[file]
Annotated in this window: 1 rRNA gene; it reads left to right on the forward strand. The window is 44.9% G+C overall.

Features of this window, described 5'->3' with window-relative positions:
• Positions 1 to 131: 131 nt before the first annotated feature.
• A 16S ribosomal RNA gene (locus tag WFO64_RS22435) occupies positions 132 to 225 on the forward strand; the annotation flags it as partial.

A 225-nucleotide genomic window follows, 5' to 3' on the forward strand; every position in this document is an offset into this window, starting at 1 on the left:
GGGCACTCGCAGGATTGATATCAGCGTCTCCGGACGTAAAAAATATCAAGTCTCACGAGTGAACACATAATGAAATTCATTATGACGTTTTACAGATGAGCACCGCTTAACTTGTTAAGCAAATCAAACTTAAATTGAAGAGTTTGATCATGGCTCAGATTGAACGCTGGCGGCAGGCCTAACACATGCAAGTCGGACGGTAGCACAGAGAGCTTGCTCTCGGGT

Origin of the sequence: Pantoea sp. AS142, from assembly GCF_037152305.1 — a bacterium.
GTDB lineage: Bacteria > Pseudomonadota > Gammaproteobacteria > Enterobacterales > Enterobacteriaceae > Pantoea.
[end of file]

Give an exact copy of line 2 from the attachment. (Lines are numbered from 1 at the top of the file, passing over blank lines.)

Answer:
Features of this window, described 5'->3' with window-relative positions: